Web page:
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Adrienne Baxter Bell

Professor of Art History
Director, College Honors Program
Director, External Student Scholarships
  • At the Senior Awards Ceremony, May 2019
  • Teaching at the Uffizi, January 2018
  • Teaching at the Louvre, January 2008

Adrienne Baxter Bell’s scholarship centers on American art and cultural history from the pre-colonial period to the present, with a focus on the nineteenth century. Her graduate work at Columbia University was supported by grants from Columbia and the Smithsonian American Art Museum, as well as the Charlotte W. Newcombe Doctoral Dissertation Fellowship from The Woodrow Wilson National Fellowship Foundation. It culminated in her dissertation, “George Inness: Painting Philosophy,” an analysis of the metaphysical underpinnings of Inness’ life and work.

While at Columbia, she authored George Inness and the Visionary Landscape (George Braziller, Inc., 2003; 2nd edition, 2015) and curated an exhibition of the same name (National Academy of Design, New York, 2003-04; San Diego Museum of Art, 2004), which was awarded Best Exhibition by the Metropolitan Chapter of The Victorian Society in America. It received critical acclaim in more than 90 newspapers and magazines, including The New York Times. She published her second book, George Inness: Writings and Reflections on Art and Philosophy, in 2007.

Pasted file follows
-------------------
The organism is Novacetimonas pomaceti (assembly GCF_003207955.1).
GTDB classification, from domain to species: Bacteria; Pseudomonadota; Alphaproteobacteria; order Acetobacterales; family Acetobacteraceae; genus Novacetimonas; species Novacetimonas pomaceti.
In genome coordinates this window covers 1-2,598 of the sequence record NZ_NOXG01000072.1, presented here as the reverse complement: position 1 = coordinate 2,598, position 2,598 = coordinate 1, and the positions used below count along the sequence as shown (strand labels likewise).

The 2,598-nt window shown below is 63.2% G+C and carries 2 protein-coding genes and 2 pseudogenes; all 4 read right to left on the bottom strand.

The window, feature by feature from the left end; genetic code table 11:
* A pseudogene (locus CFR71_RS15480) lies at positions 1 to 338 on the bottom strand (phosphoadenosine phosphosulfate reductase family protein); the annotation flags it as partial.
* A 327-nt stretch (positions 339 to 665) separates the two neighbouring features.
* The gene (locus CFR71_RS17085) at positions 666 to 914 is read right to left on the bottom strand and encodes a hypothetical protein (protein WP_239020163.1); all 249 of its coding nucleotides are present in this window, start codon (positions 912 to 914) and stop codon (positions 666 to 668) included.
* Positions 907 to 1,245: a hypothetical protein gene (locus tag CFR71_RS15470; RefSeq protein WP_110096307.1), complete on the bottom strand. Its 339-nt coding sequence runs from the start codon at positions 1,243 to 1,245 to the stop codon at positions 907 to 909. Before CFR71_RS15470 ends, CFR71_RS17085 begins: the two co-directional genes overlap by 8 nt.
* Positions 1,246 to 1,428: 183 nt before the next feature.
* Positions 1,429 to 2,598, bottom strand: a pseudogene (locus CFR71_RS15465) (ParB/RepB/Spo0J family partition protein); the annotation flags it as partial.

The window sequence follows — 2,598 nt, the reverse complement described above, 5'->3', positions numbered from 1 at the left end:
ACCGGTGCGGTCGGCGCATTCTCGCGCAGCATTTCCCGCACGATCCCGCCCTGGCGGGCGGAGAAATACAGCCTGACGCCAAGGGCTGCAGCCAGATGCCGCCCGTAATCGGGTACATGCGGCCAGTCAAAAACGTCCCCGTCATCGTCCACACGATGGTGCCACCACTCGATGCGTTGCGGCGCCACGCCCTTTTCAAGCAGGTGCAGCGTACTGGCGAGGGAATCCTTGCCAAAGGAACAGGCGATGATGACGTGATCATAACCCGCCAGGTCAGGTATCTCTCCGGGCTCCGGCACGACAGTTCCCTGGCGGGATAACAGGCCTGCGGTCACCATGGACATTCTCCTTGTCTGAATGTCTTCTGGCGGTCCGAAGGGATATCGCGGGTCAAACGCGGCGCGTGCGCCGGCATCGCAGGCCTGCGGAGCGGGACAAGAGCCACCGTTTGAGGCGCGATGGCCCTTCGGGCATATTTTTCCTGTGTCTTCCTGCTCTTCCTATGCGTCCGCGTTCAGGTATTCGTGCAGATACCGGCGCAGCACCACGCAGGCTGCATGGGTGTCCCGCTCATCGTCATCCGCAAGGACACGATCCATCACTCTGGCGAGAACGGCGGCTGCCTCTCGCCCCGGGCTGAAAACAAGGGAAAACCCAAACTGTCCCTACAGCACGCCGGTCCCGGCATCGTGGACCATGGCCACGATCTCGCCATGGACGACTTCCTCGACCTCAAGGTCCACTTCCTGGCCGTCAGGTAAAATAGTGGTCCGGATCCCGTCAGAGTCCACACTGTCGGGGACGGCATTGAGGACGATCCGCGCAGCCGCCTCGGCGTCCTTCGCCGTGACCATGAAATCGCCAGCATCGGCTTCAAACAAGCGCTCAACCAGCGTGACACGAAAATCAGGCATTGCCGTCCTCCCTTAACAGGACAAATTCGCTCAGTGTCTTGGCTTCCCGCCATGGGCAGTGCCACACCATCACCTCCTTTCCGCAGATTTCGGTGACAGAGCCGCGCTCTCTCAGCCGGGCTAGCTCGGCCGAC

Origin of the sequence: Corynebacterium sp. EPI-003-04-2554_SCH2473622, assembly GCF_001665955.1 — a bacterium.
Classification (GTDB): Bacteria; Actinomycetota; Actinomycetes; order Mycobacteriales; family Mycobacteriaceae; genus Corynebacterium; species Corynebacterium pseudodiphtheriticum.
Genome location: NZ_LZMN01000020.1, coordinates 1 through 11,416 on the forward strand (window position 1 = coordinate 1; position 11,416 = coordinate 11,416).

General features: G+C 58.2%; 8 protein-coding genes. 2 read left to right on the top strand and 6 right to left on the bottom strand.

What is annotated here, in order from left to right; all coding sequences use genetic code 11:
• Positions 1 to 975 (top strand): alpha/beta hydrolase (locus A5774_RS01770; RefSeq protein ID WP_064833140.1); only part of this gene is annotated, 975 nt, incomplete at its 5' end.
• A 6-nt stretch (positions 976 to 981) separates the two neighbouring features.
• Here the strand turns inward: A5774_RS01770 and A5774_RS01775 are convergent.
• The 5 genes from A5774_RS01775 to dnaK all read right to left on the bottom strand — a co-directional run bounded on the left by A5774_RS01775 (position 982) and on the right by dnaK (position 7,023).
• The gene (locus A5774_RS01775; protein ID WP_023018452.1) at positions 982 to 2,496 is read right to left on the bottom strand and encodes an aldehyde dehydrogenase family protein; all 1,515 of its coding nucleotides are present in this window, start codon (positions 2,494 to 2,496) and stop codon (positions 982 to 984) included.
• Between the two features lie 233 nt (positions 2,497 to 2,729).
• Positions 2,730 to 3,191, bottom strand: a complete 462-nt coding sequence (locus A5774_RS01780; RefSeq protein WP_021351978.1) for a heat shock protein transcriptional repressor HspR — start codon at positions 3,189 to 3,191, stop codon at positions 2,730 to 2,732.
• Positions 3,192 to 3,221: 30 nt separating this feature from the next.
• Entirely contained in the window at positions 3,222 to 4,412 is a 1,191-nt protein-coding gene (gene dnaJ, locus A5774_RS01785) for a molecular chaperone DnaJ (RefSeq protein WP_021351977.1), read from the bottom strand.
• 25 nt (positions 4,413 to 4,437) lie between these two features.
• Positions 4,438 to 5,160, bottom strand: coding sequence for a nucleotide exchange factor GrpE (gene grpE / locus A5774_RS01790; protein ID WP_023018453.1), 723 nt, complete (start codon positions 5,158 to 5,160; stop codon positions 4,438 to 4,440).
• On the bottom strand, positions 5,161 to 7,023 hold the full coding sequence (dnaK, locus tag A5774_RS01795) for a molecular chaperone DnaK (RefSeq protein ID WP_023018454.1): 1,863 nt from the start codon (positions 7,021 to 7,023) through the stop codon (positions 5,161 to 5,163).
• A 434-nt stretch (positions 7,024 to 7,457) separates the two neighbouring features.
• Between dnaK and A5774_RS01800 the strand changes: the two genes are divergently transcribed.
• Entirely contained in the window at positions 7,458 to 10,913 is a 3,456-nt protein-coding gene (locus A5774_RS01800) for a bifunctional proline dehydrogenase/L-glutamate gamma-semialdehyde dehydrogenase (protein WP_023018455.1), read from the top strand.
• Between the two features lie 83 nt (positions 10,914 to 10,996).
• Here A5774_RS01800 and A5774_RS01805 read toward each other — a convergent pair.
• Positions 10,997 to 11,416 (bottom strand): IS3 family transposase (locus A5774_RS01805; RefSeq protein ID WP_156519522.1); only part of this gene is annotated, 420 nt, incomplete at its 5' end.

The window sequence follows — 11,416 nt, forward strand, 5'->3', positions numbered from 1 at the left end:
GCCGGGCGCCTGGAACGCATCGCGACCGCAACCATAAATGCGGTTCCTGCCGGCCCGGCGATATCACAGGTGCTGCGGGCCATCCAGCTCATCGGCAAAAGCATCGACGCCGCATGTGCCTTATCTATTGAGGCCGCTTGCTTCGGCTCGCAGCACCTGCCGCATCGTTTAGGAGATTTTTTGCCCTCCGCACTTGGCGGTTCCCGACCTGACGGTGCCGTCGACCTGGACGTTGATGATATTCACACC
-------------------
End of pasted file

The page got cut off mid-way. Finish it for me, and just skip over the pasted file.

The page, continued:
Dr. Bell has delivered lectures and participated in symposia on American art at the Clark Art Institute; the Thomas Cole National Historic Site; the Museum of Fine Arts, Houston; the Museo di Santa Giulia, Brescia; the Musée des Maîtres et Artisans du Québec; the American Academy in Rome; the Museo Correr, Venice; and other locations. She has recently chaired sessions and presented her work at the annual conferences of the College Art Association, Association of Historians of American Art, and the Nineteenth Century Studies Association. As part of her research on transnationalism in Italo-American relations, she is working on a critical study and exhibition entitled “Transnational Expatriates: Coleman, Vedder, and the Aesthetic Movement in Gilded Age Italy.” The book will also contain the first catalogue of the work of the American expatriate painter Charles Caryl Coleman (1840-1928).